Asset pricing models based on the Euler equation for consumption have not performed well empirically. One of the reasons put forward has been the lack of variability of the intertemporal marginal rate of substitution of consumption, given plausible parameter values (see, for example, Hansen and Singleton, 1982, or Kotcherlakota, 1996, for a survey).
Aggregate consumption growth, which in standard representative agent models determines the marginal rate of substitution between present and future consumption, does not exhibit enough variability to be consistent with the observed time series properties of asset prices and, in particular, with the mean and the variance of the excess return on shares over a relatively safe asset such as Treasury Bills. But the equilibrium relationship between IMRS and asset returns holds only for individuals holding complete portfolios. As more detailed micro-data on wealth and saving is made available, it is increasingly clear that the majority of individuals do not hold large stocks of financial wealth, or fully diversified portfolios. This suggests that at least part of the equity premium puzzle discussed by Mehra and Prescott (1985) could be explained by the time series properties of consumption growth for asset market participants being systematically different from those of aggregate consumption growth. this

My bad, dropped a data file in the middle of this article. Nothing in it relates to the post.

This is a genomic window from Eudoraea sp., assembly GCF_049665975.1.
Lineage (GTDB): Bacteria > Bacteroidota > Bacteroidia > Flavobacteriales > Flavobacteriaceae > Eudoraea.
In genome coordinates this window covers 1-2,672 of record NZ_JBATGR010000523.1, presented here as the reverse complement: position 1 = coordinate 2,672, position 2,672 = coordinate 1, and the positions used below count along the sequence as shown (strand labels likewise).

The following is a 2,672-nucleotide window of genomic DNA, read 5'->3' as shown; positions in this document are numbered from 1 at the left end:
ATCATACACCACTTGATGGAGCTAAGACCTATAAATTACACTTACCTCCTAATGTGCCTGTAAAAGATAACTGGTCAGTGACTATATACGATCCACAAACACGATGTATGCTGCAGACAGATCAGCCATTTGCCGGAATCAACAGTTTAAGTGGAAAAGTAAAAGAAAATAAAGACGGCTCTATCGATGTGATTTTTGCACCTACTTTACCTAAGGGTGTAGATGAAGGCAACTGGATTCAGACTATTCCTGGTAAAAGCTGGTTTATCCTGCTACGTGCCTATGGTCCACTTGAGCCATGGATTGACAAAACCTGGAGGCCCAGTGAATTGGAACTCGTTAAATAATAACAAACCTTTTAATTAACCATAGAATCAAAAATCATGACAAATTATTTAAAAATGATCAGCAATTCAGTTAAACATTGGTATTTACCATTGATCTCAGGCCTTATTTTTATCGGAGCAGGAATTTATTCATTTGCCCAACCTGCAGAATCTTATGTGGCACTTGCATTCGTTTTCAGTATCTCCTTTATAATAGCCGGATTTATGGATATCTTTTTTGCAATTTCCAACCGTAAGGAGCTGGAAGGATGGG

This was a point stressed by Mankiw and Zeldes (1991). They find that a distinction between shareholders and non-shareholders is important for resolving the empirical failure of consumption-based CAPM models. But, the data they use contain information on food expenditure only. If food consumption is non-separable from the other components of consumption their estimates will be misleading. Secondly, groups of shareholders and non-shareholders are defined on the basis of share ownership in the last period of the sample. Share ownership is neither a permanent nor an exogenous state of affairs.